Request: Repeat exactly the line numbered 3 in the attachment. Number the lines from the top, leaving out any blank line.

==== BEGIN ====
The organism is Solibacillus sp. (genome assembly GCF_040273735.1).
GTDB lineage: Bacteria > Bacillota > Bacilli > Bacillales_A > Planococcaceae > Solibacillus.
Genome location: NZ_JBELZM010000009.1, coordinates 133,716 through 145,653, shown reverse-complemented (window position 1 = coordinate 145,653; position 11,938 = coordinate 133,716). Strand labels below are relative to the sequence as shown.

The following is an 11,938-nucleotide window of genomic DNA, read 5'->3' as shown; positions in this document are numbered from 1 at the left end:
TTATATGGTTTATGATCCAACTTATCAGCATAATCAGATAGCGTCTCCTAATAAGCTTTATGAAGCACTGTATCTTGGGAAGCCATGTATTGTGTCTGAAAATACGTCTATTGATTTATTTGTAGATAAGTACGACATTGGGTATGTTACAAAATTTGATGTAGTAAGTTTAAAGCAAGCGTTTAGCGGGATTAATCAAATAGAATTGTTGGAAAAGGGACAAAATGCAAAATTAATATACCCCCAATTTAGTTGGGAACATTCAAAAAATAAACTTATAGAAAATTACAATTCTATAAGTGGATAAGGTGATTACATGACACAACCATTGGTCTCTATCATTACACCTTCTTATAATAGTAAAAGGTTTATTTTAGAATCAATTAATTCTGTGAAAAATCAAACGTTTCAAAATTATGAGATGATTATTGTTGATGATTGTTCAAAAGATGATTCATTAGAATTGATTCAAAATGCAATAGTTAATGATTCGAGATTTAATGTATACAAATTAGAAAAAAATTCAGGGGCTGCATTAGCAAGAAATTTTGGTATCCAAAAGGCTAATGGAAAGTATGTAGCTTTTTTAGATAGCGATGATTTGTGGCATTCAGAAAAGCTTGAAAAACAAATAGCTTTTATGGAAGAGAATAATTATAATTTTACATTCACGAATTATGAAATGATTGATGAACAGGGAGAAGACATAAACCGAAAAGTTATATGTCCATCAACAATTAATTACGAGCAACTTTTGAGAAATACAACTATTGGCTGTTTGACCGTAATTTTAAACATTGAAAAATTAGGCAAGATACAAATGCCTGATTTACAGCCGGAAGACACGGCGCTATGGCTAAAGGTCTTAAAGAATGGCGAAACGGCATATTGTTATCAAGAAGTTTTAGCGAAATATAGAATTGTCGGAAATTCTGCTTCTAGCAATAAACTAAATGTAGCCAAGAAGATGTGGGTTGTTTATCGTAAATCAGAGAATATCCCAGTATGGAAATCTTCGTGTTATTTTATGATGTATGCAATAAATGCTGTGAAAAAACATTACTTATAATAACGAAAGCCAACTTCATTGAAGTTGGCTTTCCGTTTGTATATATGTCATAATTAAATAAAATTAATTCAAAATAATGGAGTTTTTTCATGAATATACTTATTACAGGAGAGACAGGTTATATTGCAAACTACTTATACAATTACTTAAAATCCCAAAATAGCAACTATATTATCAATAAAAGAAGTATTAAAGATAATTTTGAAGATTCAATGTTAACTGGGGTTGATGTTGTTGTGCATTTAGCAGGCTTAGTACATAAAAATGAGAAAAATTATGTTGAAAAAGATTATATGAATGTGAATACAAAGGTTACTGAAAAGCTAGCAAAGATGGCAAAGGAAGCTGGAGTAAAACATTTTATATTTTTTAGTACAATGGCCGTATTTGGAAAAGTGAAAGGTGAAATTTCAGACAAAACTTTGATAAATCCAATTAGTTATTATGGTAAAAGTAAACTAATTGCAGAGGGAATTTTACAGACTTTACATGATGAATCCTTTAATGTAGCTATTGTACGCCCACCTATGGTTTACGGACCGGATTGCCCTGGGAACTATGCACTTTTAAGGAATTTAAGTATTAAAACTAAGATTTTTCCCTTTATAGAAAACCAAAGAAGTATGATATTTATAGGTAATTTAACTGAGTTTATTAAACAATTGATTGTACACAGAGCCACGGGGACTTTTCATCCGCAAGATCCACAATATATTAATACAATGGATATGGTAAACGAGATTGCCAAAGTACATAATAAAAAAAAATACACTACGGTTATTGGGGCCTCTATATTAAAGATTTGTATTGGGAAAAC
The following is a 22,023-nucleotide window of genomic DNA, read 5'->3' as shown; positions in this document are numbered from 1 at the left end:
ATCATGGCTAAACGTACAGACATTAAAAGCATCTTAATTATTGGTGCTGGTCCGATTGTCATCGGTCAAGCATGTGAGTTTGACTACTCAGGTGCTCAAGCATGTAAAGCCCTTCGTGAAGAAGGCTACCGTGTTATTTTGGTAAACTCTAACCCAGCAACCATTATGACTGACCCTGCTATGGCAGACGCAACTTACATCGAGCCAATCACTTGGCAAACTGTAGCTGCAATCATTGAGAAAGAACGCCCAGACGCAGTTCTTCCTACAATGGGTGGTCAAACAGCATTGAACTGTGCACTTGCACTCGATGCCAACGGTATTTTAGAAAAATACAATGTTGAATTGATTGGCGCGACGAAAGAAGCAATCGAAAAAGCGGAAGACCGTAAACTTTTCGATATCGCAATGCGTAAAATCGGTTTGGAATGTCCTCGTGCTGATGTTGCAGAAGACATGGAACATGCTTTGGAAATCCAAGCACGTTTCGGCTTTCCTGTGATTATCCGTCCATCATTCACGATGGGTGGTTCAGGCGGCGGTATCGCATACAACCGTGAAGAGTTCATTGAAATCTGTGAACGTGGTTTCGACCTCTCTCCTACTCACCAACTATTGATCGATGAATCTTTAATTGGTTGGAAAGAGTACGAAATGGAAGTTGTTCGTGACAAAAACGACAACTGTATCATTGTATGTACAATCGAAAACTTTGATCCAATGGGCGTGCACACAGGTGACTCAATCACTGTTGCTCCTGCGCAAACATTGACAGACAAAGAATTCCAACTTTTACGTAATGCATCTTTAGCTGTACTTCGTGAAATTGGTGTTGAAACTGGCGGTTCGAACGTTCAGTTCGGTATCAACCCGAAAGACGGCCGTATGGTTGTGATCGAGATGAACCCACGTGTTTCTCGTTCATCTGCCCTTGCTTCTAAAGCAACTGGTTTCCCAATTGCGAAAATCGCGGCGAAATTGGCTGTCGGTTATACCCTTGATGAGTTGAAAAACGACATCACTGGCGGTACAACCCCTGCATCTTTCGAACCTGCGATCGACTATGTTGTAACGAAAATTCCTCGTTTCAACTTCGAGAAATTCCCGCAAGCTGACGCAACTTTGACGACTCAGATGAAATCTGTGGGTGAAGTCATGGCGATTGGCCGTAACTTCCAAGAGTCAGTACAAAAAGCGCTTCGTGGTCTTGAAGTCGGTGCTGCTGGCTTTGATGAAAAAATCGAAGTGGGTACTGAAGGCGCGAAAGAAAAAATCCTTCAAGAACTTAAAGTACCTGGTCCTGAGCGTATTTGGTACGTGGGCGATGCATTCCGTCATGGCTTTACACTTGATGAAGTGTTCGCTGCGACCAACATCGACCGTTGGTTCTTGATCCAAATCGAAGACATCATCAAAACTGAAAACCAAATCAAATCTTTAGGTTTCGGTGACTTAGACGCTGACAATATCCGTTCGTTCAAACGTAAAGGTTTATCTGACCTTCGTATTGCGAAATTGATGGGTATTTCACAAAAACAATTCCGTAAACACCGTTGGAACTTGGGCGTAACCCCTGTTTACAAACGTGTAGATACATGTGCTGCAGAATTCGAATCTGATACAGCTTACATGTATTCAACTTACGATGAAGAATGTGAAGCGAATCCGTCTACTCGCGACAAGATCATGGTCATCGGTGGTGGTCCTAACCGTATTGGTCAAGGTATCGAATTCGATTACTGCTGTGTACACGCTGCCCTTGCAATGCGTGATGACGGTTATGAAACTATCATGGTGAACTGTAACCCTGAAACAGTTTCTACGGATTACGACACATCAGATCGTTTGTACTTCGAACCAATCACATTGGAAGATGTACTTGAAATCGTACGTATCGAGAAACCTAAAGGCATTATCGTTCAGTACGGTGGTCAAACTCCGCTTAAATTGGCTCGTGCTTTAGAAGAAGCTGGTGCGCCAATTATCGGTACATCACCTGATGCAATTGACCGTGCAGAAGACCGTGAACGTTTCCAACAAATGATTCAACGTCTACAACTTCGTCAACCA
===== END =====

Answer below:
Genome location: NZ_JBELZM010000009.1, coordinates 133,716 through 145,653, shown reverse-complemented (window position 1 = coordinate 145,653; position 11,938 = coordinate 133,716). Strand labels below are relative to the sequence as shown.